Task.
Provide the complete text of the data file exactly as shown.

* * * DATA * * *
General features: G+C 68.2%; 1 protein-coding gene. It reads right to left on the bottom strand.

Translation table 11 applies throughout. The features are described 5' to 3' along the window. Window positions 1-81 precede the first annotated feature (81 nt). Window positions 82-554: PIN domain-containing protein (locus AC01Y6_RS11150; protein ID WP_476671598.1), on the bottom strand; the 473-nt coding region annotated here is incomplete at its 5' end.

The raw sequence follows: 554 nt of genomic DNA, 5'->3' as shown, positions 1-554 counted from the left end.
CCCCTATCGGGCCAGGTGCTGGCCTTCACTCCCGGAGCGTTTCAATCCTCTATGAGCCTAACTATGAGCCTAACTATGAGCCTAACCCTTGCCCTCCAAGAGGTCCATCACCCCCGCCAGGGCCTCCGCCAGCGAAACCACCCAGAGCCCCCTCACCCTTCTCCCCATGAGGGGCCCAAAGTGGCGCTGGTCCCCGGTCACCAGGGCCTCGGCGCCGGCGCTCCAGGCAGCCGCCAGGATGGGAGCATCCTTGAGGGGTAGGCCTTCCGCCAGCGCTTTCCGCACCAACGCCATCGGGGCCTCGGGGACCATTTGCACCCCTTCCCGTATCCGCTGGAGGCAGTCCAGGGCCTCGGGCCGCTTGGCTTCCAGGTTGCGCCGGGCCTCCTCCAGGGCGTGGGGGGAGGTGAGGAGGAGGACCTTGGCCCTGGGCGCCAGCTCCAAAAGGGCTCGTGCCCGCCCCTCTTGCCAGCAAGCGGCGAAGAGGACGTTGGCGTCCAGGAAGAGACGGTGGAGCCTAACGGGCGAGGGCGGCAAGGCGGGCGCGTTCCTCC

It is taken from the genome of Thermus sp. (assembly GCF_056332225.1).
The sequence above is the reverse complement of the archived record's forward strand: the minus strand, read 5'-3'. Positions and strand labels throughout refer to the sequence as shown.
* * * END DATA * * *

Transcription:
General features: G+C 68.2%; 1 protein-coding gene. It reads right to left on the bottom strand.

Translation table 11 applies throughout. The features are described 5' to 3' along the window. Window positions 1-81 precede the first annotated feature (81 nt). Window positions 82-554: PIN domain-containing protein (locus AC01Y6_RS11150; protein ID WP_476671598.1), on the bottom strand; the 473-nt coding region annotated here is incomplete at its 5' end.

The raw sequence follows: 554 nt of genomic DNA, 5'->3' as shown, positions 1-554 counted from the left end.
CCCCTATCGGGCCAGGTGCTGGCCTTCACTCCCGGAGCGTTTCAATCCTCTATGAGCCTAACTATGAGCCTAACTATGAGCCTAACCCTTGCCCTCCAAGAGGTCCATCACCCCCGCCAGGGCCTCCGCCAGCGAAACCACCCAGAGCCCCCTCACCCTTCTCCCCATGAGGGGCCCAAAGTGGCGCTGGTCCCCGGTCACCAGGGCCTCGGCGCCGGCGCTCCAGGCAGCCGCCAGGATGGGAGCATCCTTGAGGGGTAGGCCTTCCGCCAGCGCTTTCCGCACCAACGCCATCGGGGCCTCGGGGACCATTTGCACCCCTTCCCGTATCCGCTGGAGGCAGTCCAGGGCCTCGGGCCGCTTGGCTTCCAGGTTGCGCCGGGCCTCCTCCAGGGCGTGGGGGGAGGTGAGGAGGAGGACCTTGGCCCTGGGCGCCAGCTCCAAAAGGGCTCGTGCCCGCCCCTCTTGCCAGCAAGCGGCGAAGAGGACGTTGGCGTCCAGGAAGAGACGGTGGAGCCTAACGGGCGAGGGCGGCAAGGCGGGCGCGTTCCTCC

It is taken from the genome of Thermus sp. (assembly GCF_056332225.1).
The sequence above is the reverse complement of the archived record's forward strand: the minus strand, read 5'-3'. Positions and strand labels throughout refer to the sequence as shown.